'Special' moment badly injured badger is released back into the wild after touch-and-go recovery

  • Watch the 'special' moment Bryony the badger was released back into the wild

An injured badger who was found in a "very bad way" by park rangers in Pembrokeshire has been released back into the wild after a "touch-and-go" recovery.

A member of the public found the badger on a main path in Llys Y Frân in December.

She was said to be in a "very bad way" and was taken by RSPCA volunteers to a rehab centre.

After a "touch and go" first 48 hours, the badger - who came to be known by rescuers as Bryony - pulled through, and made a full recovery.

Bryony the badger's recovery was "touch and go" for the first 48 hours, according to her rescuers. Credit: Llys Y Frân / Welsh Water

On Monday, park ranger Katie Sutton joined the RSPCA to release Bryony back into the wild, and described it as a "special moment".

She said: “To hear that Bryony is fully recovered, and then to join the RSPCA to release her, was a special moment. It was lovely to see Bryony walk off and live her best life at Llys Y Frân!”

A spokesperson for Llys y Frân added: "Llys Y Frân staff would like to thank everyone who helped that day. Everyone had a big impact on a little badger’s life."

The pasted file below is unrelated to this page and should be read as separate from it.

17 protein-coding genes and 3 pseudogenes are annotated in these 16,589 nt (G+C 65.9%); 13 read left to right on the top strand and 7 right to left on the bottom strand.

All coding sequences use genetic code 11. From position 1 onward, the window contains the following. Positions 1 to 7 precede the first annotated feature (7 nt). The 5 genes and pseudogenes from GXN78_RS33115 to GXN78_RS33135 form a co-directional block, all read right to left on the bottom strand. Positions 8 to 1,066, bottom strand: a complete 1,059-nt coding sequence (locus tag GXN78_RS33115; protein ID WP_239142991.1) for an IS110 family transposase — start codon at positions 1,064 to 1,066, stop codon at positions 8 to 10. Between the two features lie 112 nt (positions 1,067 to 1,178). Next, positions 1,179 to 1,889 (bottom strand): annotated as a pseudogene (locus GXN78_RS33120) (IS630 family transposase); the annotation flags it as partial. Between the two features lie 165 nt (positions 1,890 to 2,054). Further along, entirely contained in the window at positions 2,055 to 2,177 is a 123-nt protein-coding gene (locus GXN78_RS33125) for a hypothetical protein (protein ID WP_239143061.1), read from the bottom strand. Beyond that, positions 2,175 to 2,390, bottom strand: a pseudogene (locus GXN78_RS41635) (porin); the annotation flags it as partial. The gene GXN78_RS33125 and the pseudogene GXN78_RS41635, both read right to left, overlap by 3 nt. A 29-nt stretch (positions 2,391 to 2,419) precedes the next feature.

Badgers are the UK’s largest land predator and are one of the most well-known British species. They are best-known for their black and white stripes and sturdy body, using their strong front paws to dig for food and to perfect their burrows, called ‘setts’.

Badgers usually feed on small mammals, birds’ eggs, worms, fruit and plants. They are also one of the only predators of hedgehogs - their thick skin and long claws help them to get past the vicious spines.

Cubs are born at the beginning of the year, around January or February but spend the first few months underground only coming out in spring when it is a little warmer.

The species are protected in the UK under the Protection of Badgers Act, 1992, and the Wildlife and Countryside Act, 1981.